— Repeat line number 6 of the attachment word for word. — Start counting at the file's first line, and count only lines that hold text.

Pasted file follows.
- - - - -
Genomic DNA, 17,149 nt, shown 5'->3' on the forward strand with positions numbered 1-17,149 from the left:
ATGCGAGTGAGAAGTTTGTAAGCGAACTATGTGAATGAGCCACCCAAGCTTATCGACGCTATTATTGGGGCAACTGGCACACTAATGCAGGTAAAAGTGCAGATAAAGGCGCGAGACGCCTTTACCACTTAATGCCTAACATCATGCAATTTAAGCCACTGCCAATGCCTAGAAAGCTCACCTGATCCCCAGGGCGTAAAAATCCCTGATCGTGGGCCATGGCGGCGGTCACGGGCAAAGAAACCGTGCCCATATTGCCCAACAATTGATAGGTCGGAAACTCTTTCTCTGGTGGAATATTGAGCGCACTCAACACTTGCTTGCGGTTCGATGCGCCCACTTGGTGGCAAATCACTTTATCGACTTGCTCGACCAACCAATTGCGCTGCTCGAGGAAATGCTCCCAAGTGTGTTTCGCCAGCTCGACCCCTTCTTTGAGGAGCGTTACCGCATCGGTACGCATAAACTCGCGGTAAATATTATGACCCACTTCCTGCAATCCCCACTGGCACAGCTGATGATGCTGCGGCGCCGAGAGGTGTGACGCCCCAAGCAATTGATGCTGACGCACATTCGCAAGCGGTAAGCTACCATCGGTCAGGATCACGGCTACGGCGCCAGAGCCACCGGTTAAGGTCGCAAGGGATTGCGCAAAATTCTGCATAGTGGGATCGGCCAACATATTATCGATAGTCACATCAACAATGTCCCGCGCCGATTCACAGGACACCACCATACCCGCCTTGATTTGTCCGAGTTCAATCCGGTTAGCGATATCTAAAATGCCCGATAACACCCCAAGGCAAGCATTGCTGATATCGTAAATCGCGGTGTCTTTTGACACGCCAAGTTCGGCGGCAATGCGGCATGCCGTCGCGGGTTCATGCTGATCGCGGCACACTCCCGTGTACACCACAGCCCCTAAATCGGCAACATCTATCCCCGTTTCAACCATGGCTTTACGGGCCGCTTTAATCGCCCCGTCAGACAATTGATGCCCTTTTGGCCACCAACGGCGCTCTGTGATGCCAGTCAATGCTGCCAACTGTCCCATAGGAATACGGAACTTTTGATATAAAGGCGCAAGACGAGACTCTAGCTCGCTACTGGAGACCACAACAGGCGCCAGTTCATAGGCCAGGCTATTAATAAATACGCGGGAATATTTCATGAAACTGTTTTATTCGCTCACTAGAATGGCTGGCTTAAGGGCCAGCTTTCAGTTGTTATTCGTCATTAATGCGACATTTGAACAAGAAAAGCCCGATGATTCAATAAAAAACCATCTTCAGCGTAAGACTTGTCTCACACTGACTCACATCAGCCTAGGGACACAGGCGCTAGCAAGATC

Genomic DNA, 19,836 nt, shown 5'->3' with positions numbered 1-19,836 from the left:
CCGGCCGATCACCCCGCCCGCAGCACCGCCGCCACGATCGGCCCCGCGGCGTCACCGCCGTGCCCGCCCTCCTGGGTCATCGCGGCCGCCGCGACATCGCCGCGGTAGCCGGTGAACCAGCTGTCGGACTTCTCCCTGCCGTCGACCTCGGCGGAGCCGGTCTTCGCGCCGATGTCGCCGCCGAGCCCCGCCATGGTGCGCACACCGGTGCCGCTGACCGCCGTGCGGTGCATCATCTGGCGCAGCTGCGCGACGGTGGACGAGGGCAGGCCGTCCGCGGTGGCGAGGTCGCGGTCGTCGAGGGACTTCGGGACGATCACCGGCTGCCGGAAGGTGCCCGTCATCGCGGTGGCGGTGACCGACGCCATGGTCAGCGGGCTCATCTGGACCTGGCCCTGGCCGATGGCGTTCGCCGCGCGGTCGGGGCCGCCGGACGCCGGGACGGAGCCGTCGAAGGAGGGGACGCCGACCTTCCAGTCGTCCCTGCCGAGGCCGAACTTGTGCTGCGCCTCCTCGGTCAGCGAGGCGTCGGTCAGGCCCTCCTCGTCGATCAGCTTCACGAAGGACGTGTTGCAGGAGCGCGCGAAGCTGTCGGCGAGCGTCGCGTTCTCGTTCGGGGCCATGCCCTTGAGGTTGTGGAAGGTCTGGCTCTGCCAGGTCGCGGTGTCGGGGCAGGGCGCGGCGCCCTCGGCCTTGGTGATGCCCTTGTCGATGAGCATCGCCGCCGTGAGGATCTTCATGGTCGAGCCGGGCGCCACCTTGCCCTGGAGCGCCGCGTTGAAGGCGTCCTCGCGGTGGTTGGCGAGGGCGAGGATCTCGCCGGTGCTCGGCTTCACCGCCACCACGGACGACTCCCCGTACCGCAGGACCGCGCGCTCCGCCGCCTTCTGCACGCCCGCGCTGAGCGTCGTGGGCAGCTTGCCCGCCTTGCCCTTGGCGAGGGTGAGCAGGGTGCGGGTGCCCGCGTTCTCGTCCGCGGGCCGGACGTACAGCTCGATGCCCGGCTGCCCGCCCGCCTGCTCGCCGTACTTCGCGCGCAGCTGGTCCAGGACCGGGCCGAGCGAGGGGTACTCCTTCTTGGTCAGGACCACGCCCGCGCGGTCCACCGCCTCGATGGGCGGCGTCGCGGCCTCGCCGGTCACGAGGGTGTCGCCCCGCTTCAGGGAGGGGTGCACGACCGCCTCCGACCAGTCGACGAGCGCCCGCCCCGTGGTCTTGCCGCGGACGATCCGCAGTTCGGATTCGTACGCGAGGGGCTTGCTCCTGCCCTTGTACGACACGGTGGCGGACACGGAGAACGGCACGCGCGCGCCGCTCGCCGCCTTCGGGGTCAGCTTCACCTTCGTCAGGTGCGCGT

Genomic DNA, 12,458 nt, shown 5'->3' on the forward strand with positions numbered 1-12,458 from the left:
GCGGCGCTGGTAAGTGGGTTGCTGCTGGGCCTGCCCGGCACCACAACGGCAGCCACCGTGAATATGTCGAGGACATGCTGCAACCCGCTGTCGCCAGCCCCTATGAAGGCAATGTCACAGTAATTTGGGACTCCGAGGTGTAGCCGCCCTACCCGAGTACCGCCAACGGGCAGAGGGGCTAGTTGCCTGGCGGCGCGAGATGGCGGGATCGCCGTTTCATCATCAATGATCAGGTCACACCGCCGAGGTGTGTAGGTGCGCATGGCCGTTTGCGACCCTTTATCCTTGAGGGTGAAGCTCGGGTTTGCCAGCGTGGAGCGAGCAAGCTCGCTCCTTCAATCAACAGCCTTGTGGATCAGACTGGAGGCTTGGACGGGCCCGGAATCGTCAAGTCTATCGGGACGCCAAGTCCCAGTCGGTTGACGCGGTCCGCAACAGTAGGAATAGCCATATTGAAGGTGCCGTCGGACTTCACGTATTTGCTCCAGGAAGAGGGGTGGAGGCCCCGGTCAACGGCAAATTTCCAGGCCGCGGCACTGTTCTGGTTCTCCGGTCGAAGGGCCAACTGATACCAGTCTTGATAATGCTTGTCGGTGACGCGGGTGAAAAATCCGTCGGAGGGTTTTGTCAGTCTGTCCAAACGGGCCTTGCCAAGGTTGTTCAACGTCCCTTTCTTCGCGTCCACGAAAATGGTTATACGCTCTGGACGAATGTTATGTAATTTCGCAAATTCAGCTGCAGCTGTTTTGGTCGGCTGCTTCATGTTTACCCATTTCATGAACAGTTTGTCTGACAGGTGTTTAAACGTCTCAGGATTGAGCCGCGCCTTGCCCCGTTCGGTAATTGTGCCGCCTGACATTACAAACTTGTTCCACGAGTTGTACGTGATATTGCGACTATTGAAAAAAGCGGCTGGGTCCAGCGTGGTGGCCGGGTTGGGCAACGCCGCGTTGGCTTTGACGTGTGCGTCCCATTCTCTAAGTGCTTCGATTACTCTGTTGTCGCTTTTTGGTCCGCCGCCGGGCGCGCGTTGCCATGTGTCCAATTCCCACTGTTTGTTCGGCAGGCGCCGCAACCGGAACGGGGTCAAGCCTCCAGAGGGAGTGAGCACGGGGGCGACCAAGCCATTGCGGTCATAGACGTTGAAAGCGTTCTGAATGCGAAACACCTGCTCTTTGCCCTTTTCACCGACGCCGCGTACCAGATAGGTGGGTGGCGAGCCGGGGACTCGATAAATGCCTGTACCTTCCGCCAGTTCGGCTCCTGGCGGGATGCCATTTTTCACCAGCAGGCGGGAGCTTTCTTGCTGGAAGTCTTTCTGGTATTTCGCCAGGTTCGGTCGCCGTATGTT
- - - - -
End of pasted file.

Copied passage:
GCGGCGCTGGTAAGTGGGTTGCTGCTGGGCCTGCCCGGCACCACAACGGCAGCCACCGTGAATATGTCGAGGACATGCTGCAACCCGCTGTCGCCAGCCCCTATGAAGGCAATGTCACAGTAATTTGGGACTCCGAGGTGTAGCCGCCCTACCCGAGTACCGCCAACGGGCAGAGGGGCTAGTTGCCTGGCGGCGCGAGATGGCGGGATCGCCGTTTCATCATCAATGATCAGGTCACACCGCCGAGGTGTGTAGGTGCGCATGGCCGTTTGCGACCCTTTATCCTTGAGGGTGAAGCTCGGGTTTGCCAGCGTGGAGCGAGCAAGCTCGCTCCTTCAATCAACAGCCTTGTGGATCAGACTGGAGGCTTGGACGGGCCCGGAATCGTCAAGTCTATCGGGACGCCAAGTCCCAGTCGGTTGACGCGGTCCGCAACAGTAGGAATAGCCATATTGAAGGTGCCGTCGGACTTCACGTATTTGCTCCAGGAAGAGGGGTGGAGGCCCCGGTCAACGGCAAATTTCCAGGCCGCGGCACTGTTCTGGTTCTCCGGTCGAAGGGCCAACTGATACCAGTCTTGATAATGCTTGTCGGTGACGCGGGTGAAAAATCCGTCGGAGGGTTTTGTCAGTCTGTCCAAACGGGCCTTGCCAAGGTTGTTCAACGTCCCTTTCTTCGCGTCCACGAAAATGGTTATACGCTCTGGACGAATGTTATGTAATTTCGCAAATTCAGCTGCAGCTGTTTTGGTCGGCTGCTTCATGTTTACCCATTTCATGAACAGTTTGTCTGACAGGTGTTTAAACGTCTCAGGATTGAGCCGCGCCTTGCCCCGTTCGGTAATTGTGCCGCCTGACATTACAAACTTGTTCCACGAGTTGTACGTGATATTGCGACTATTGAAAAAAGCGGCTGGGTCCAGCGTGGTGGCCGGGTTGGGCAACGCCGCGTTGGCTTTGACGTGTGCGTCCCATTCTCTAAGTGCTTCGATTACTCTGTTGTCGCTTTTTGGTCCGCCGCCGGGCGCGCGTTGCCATGTGTCCAATTCCCACTGTTTGTTCGGCAGGCGCCGCAACCGGAACGGGGTCAAGCCTCCAGAGGGAGTGAGCACGGGGGCGACCAAGCCATTGCGGTCATAGACGTTGAAAGCGTTCTGAATGCGAAACACCTGCTCTTTGCCCTTTTCACCGACGCCGCGTACCAGATAGGTGGGTGGCGAGCCGGGGACTCGATAAATGCCTGTACCTTCCGCCAGTTCGGCTCCTGGCGGGATGCCATTTTTCACCAGCAGGCGGGAGCTTTCTTGCTGGAAGTCTTTCTGGTATTTCGCCAGGTTCGGTCGCCGTATGTT